Theoretical study suggests huge lava tubes could exist on moon

March 19, 2015 by Elizabeth K. Gardner, Purdue University
The city of Philadelphia is shown inside a theoretical lunar lava tube. A Purdue University team of researchers explored whether lava tubes more than 1 kilometer wide could remain structurally stable on the moon. Credit: Purdue University/courtesy of David Blair

Lava tubes large enough to house cities could be structurally stable on the moon, according to a theoretical study presented at the Lunar and Planetary Science Conference on Tuesday (March 17).

The volcanic features are an important target for future human space exploration because they could provide shelter from cosmic radiation, meteorite impacts and temperature extremes.

Lava tubes are tunnels formed from the lava flow of volcanic eruptions. The edges of the lava cool as it flows to form a pipe-like crust around the flowing river of lava. When the eruption ends and the lava flow stops, the pipe drains leave behind a hollow tunnel, said Jay Melosh, a Purdue University distinguished professor of earth, atmospheric and planetary sciences who is involved in the research.

"There has been some discussion of whether lava tubes might exist on the moon," he said. "Some evidence, like the sinuous rilles observed on the surface, suggest that if lunar lava tubes exist they might be really big."

Sinuous rilles are large channels visible on the thought to be formed by . The sinuous rilles range in size up to 10 kilometers wide, and the Purdue team explored whether lava tubes of the same scale could exist.

David Blair, a graduate student in Purdue's Department of Earth, Atmospheric and Planetary Sciences, led the study that examined whether empty lava tubes more than 1 kilometer wide could remain structurally stable on the moon.

"We found that if lunar lava tubes existed with a strong arched shape like those on Earth, they would be stable at sizes up to 5,000 meters, or several miles wide, on the moon," Blair said. "This wouldn't be possible on Earth, but gravity is much lower on the moon and doesn't have to withstand the same weathering and erosion. In theory, huge lava tubes - big enough to easily house a city - could be structurally sound on the moon."

Blair worked with Antonio Bobet, a Purdue professor of civil engineering, and applied known information about lunar rock and the moon's environment to civil engineering technology used to design tunnels on Earth.

The team found that a 's stability depended on the width, roof thickness and the stress state of the cooled lava, and the team modeled a range of these variables. The researchers also modeled lava tubes with walls created by lava placed in one thick layer and with lava placed in many thin layers, Blair said.

Only one other study, published in 1969, has attempted to model lunar lava tubes, he said.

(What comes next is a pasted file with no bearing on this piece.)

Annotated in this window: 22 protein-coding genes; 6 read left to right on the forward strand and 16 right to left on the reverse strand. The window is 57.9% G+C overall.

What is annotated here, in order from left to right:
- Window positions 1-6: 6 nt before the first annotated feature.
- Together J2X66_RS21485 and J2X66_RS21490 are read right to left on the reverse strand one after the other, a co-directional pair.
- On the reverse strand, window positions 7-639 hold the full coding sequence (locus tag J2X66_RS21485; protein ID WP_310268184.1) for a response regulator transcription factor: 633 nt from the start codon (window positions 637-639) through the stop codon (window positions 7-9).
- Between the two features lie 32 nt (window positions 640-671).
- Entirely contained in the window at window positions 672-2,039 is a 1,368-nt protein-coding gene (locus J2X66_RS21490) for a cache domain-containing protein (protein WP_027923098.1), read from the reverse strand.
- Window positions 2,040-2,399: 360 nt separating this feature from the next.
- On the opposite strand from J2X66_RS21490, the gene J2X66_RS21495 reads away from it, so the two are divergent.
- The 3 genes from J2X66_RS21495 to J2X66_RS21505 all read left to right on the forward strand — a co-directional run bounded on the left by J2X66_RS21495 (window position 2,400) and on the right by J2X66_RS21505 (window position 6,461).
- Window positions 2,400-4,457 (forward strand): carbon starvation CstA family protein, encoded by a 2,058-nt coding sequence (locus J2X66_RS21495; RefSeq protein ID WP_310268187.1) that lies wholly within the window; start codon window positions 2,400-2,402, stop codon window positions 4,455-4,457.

Explore further: Team puts Earhart on the moon with discovery of new crater

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3.3 / 5 (4) Mar 19, 2015
Yes. At last, a serious suggestion of what seems almost too obvious. And just wait till we get to Mars. As I've said, this is where the action is. IMO, skittering around on the surface is just obfuscation. Let's get on with it. Below the surface, these bodies are likely to be extremely exciting places.
5 / 5 (1) Mar 20, 2015
So a sensible mission in preparation of a moon base would be to carpet-bomb an area with seismic charges and have a look at what regions seem promising.

Using already available hollow spaces would be infintely preferrable to having to dig your own (or even using surface based habitats which, apart from the meteoritze danger, are at need all kinds of radiation shielding)
Whydening Gyre
not rated yet Mar 20, 2015
Wow... if enough of these in the moon and you might be able to consider the moon "hollow"...:-)
Kidding aside, I think a little research follow-up on their postulate might be in order...
5 / 5 (1) Mar 20, 2015
Is there any evidence from the GRAIL spacecraft that such tubes do indeed exist? Or wasn't there enough resolution to find such tubes?
5 / 5 (1) Mar 20, 2015

Japan's Kaguya spacecraft recently captured pictures of the curious dark hole, which may open onto a large underground lava tube.

5 / 5 (1) Mar 20, 2015
From the last link:

" The hole appears to be as much as 289 feet (88 meters) deep—too deep to be one of the moon's many impact craters, Haruyama and colleagues report in a study set to appear in the journal Geophysical Research Letters.

Provocatively, the 213-foot-wide (65-meter-wide) hole is in the middle of a rill, a type of sinuous, line-like feature that meanders across the moon.

Rills are thought to be the surface evidence of underground channels that once carried ancient lava flows and may now house empty tubes.

If the skylight does provide entry to an interior cavern, the study suggests, the cavern should be a minimum of 1,214 feet (370 meters) wide."

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